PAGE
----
First Published 1964 (3 years after Hemingway's death)
Source: I paid for this one
Published posthumously in 1964, A Moveable Feast remains one of Ernest Hemingway's most beloved works. It is his classic memoir of Paris in the 1920s, filled with irreverent portraits of other expatriate luminaries such as F. Scott Fitzgerald and Gertrude Stein; tender memories of his first wife, Hadley; and insightful recollections of his own early experiments with his craft. It is a literary feast, brilliantly evoking the exuberant mood of Paris after World War I and the youthful spirit, unbridled creativity, and unquenchable enthusiasm that Hemingway himself epitomized.
Who'da thunk it - the only Hemingway book I've ever read and actually enjoyed would be a memoir? If you're a Hemingway fan or even a person who feels like you "should" read Hemingway, I'd definitely recommend A Moveable Feast. As a look into life in Paris in the 1920's. As a window into the lives of several literary greats. And as a honest look into a few years of one young author's life.
I put this book on my nightstand and read a chapter at a time, each an individual story about an event, person, or part of Hemingway's life in Paris. Reading it this way is probably one of the reasons I appreciated this book as much as I did; I'm not sure I would have had I tried to just read straight through. Then I might not have appreciated gems like this:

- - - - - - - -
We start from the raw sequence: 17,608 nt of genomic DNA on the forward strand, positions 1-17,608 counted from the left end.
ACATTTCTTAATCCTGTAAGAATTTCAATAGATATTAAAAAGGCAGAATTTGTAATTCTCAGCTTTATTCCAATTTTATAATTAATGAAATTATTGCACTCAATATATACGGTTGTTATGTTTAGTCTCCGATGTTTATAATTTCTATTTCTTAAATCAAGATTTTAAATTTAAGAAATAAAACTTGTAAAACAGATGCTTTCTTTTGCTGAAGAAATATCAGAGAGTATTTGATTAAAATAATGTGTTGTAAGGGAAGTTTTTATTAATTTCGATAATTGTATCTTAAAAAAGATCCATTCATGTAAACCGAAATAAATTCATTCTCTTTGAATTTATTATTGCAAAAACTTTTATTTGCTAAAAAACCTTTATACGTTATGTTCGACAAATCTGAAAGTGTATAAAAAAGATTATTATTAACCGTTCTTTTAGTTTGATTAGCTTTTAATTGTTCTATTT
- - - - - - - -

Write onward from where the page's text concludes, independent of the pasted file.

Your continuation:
"The blue-backed notebooks, the two pencils and the pencil sharpener (a pocket knife was too wasteful), the marble-topped tables, the smell of early morning, sweeping out and mopping, and luck were all you needed. For luck you carried a horse chestnut and a rabbit's foot in your right pocket. The fur had been worn off the rabbit's foot long ago and the ones and the sinews were polished by wear. The claws scratched in the lining of your pocket and you knew your luck was still there."
The title, as the publisher's summary says, refers to a literary feast but I could easily have read it as part of Fall Feasting. Hemingway writes extensively about eating and drinking in the bistros and restaurants of Paris and other European cities he visited. I kept having the urge to go sit at a little table in a quiet cafe and while away the afternoon drinking wine and writing. While Hemingway and his wife, Hadley, were poor and he talks about going hungry and cold because of it, it's plainly clear that he knew it was the price to pay for living the life he wanted and never seemed to feel sorry for himself. It pained him more to be without books until he discovered the "library" in the legendary Paris bookstore "Shakespeare's." Hemingway was not just a writer, he was a voracious reader and I finally found at least one thing I could really like about him. That and his willingness to admit his flaws, including the infidelity that cost him his marriage to a woman who clearly adored.
I'm so glad I finally got brave enough to pick this book up!